John Reynolds

Major General John Reynolds served as commander of the Union I, III and XI Corps at the Battle of Gettysburg. Brigadier General John Buford's cavalry also under the command of Reynolds, would be the first to reach Gettysburg on June 30, 1863.

john_reynolds_mainBuford, realizing the strategic importance in protecting the heights south of Gettysburg, set up defensive lines north and west of town. He sent note to Reynolds that he would defend the heights from the approaching Confederates until the infantry could arrive. As the Confederates attacked on July 1, Buford and his men fought valiantly until Reynolds arrived with infantry support hours later.

As the ranking officer, Reynolds quickly assumed command and was able to position his troops hastily to defend against the attacks. The Confederates boldly attacked not realizing the Union lines had been reinforced and suffered heavy casualties. Around 10:30am while positioning troops from the Iron Brigade, Reynolds was shot through the neck by and died instantly. There is debate as to how Reynolds died and by what hands, but it is generally believed he was killed by a Confederate sharpshooter.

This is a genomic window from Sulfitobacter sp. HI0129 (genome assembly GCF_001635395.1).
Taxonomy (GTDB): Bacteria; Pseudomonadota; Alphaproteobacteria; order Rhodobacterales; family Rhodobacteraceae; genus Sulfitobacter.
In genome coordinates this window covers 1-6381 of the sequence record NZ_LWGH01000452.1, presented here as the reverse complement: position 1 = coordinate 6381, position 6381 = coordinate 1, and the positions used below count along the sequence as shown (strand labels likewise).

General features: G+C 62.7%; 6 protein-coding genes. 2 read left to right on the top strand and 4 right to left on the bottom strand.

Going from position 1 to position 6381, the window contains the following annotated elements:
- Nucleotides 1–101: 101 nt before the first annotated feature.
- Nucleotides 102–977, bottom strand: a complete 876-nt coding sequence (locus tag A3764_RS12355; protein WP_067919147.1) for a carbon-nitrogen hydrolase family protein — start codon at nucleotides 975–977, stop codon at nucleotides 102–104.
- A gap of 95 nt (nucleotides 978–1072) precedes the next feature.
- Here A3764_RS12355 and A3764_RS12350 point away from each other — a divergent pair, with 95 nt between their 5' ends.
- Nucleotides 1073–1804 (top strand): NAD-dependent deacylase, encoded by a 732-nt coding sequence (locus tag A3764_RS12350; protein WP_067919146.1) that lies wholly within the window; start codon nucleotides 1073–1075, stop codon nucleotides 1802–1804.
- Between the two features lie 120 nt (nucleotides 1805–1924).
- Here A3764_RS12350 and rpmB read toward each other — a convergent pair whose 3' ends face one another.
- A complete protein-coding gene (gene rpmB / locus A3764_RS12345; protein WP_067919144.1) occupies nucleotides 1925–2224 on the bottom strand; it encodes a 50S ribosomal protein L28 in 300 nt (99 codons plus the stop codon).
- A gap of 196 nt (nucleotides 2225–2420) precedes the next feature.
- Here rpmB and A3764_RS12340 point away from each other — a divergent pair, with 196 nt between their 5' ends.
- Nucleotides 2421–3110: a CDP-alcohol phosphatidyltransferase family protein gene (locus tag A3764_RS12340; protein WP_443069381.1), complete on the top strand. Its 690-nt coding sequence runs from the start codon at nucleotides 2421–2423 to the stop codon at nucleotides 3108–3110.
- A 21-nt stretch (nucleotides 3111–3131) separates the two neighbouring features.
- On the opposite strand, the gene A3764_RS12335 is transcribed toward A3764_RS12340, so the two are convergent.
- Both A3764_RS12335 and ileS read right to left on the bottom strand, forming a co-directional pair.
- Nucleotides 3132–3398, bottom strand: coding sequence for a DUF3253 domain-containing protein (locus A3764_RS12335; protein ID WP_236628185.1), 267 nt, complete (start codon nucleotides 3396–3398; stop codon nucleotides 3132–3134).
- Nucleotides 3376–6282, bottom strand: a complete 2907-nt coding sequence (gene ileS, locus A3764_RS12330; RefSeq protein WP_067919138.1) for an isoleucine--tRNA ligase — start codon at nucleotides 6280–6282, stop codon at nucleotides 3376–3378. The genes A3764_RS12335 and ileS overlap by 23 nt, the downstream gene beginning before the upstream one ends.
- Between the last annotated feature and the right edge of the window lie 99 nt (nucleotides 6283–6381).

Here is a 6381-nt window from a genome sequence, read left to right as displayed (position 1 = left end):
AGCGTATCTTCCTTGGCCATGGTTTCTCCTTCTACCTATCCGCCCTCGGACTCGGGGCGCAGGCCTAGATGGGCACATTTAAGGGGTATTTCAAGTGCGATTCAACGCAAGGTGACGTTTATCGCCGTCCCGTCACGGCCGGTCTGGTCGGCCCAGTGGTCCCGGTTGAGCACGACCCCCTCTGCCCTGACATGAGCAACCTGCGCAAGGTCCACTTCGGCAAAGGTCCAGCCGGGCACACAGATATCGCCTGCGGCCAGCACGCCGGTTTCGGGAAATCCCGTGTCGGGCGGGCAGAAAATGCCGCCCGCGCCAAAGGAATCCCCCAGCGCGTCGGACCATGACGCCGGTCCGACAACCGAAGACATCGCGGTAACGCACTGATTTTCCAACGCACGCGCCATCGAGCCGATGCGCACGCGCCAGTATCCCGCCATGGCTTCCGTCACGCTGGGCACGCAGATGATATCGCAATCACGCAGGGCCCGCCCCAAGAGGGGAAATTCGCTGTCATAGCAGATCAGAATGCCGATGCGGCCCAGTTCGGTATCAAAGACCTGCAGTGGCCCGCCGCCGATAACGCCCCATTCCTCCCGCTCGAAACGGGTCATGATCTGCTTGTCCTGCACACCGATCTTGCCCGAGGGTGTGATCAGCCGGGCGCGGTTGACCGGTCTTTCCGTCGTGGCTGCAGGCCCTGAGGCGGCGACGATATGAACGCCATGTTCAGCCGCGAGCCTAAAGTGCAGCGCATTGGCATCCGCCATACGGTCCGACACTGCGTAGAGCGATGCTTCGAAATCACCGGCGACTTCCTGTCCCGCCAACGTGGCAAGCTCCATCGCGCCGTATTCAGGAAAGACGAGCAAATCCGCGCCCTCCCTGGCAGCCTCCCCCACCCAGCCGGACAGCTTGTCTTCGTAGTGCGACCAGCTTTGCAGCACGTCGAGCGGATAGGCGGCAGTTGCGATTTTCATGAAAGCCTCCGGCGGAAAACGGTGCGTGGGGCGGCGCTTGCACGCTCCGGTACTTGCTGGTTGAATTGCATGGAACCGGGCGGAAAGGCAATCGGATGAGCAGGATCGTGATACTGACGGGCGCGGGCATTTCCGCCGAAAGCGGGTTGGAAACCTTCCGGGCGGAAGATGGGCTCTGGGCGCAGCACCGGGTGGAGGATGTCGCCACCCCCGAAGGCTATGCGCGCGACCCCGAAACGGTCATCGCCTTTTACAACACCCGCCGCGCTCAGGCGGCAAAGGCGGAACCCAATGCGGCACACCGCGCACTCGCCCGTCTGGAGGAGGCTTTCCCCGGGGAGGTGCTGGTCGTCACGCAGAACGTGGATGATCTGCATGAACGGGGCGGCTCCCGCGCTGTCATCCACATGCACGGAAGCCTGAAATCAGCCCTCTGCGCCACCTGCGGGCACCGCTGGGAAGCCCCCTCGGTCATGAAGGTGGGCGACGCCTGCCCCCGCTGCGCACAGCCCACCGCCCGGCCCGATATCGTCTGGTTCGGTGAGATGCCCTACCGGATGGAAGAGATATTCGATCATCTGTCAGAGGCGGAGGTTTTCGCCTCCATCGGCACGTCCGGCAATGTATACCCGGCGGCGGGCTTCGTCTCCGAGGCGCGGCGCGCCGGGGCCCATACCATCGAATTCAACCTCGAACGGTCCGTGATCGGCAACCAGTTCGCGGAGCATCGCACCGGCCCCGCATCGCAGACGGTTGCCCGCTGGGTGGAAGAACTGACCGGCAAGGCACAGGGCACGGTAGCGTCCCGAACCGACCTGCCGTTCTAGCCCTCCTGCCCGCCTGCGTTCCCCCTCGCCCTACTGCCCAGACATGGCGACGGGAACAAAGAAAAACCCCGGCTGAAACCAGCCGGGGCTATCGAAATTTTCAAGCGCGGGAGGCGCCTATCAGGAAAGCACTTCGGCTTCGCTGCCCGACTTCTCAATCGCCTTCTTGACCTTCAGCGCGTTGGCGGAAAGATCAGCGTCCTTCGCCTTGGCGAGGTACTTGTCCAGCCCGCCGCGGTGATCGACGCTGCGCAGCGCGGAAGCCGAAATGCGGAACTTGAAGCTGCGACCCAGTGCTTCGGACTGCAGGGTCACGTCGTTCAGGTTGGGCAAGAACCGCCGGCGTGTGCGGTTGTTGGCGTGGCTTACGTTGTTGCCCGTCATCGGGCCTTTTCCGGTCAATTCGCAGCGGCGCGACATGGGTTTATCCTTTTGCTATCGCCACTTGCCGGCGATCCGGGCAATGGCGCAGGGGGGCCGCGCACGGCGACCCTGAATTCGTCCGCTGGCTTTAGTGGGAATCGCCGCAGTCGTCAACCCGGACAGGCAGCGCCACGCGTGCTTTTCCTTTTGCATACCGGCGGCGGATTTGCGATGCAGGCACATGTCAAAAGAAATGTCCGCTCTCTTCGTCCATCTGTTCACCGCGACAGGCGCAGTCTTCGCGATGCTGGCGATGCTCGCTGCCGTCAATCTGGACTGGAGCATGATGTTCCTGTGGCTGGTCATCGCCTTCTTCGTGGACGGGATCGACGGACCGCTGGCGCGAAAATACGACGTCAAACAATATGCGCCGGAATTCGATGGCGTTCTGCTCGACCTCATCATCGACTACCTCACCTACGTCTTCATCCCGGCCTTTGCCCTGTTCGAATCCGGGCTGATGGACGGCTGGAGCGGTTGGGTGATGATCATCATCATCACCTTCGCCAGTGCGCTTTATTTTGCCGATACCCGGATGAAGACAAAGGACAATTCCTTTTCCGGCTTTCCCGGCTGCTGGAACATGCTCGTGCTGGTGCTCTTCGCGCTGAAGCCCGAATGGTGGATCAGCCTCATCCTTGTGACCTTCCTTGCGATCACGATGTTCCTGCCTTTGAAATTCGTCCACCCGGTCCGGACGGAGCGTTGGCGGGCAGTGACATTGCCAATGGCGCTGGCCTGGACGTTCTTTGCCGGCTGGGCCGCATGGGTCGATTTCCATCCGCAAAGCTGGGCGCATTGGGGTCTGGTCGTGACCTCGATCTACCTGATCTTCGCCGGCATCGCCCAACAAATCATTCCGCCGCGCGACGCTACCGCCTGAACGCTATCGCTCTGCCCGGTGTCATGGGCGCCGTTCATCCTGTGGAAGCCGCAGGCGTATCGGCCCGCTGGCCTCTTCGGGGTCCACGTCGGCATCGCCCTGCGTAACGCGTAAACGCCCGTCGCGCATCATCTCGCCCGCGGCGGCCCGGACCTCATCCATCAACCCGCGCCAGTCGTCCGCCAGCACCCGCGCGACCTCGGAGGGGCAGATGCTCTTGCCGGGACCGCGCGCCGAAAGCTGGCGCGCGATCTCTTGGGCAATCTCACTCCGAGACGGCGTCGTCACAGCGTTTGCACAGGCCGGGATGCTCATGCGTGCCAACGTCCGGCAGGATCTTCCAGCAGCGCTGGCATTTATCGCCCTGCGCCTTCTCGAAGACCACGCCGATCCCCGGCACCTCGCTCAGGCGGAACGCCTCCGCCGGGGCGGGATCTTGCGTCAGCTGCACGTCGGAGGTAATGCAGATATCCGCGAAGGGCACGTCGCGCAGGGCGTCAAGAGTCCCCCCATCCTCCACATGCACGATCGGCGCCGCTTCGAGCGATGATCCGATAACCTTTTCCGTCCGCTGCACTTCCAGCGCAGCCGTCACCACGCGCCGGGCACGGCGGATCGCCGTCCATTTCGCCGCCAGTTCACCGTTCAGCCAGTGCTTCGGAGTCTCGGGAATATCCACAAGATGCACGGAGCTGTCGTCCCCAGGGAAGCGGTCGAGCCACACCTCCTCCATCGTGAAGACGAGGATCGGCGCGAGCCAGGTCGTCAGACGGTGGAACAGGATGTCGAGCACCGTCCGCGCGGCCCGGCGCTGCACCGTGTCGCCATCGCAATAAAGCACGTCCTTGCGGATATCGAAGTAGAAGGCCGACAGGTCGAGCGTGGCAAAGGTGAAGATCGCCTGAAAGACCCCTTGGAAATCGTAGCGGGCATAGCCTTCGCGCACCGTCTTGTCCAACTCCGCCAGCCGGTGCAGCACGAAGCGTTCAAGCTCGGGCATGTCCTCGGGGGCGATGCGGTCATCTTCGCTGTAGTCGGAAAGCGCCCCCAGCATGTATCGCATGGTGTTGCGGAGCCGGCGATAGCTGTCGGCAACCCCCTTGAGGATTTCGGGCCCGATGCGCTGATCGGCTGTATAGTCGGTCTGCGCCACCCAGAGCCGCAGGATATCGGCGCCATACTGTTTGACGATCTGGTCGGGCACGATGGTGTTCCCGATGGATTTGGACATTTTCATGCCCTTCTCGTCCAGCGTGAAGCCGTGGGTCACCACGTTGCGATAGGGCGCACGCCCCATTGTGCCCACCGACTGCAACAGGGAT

Confusion set in after Reynolds fell and the Union lines began to break as they were pushed back through the town. By choosing to engage the Confederates at Gettysburg, Reynolds effectively determined the battle would be fought there. One of the Union army's best field commanders, John Reynolds death dealt a severe blow to the Union. The Union would however go on to win the Battle of Gettysburg and Reynolds had made the supreme sacrifice for the cause.

< Return from John Reynolds to Civil War Generals

< Return from John Reynolds to Total Gettysburg


Best Civil War Books

Best Civil War Videos

Civil War Books and Videos

Additional information on the Battle of Gettysburg and the American Civil War can be found in books and videos. Please find many suggestions for good reading & viewing resources throughout this site.

Civil War Reenacting

Visit our new blog on our experiences as part of a Civil War reenacting group.

Follow Total Gettysburg on Twitter